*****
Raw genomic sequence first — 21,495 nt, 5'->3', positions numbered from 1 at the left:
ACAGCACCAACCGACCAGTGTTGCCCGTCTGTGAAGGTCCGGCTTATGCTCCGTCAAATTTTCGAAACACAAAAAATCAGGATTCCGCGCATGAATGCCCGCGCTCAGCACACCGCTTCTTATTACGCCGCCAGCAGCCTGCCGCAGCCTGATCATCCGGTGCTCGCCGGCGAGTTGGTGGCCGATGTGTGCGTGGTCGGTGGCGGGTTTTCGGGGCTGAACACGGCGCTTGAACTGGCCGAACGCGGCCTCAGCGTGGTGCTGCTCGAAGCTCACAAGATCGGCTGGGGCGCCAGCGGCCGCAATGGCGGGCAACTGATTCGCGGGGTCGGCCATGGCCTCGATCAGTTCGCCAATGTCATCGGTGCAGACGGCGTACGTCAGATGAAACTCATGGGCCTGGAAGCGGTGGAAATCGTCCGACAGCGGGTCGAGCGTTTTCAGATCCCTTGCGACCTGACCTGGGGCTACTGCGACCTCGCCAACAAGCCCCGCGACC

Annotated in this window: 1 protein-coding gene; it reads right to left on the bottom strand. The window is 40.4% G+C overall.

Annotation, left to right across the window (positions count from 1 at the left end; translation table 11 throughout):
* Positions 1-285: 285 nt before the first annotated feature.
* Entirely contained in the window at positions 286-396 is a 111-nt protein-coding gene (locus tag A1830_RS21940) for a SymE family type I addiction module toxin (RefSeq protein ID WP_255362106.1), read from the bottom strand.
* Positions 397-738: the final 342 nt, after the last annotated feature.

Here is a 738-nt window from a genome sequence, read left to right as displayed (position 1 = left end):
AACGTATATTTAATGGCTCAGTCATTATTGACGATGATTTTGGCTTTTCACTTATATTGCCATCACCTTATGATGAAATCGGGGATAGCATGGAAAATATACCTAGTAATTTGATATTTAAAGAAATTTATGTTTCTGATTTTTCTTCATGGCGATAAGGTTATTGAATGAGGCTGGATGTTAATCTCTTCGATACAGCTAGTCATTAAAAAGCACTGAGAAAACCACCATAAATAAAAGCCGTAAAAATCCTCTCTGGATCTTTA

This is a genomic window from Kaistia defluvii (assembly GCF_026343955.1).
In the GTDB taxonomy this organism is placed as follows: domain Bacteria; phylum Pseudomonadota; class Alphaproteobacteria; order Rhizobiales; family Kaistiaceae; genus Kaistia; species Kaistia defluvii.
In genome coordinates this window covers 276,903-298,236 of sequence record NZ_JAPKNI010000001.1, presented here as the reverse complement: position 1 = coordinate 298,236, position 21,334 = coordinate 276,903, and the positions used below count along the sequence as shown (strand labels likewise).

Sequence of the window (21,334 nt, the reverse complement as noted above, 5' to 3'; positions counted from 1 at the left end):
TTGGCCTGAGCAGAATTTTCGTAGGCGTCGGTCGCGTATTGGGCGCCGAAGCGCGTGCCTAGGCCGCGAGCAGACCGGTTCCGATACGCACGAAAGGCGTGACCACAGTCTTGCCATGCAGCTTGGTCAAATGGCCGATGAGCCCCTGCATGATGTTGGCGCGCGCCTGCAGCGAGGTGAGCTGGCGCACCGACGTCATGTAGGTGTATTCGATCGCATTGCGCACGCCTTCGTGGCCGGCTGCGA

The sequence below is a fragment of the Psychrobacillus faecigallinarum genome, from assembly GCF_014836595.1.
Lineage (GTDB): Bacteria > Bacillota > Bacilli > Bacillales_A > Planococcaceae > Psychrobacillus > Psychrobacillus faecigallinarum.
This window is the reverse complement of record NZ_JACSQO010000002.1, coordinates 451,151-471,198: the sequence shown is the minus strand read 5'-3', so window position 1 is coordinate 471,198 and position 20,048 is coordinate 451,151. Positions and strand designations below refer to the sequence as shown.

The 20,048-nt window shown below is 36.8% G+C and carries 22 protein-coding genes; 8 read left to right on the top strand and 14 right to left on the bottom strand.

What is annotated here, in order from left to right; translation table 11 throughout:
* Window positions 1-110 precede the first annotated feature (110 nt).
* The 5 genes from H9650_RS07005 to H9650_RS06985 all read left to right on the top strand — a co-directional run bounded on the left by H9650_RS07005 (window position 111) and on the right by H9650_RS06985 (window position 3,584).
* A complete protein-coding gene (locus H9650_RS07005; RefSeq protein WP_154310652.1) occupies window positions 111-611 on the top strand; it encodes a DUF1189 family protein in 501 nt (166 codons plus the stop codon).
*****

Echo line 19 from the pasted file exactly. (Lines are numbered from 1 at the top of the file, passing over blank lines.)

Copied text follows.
What is annotated here, in order from left to right; translation table 11 throughout: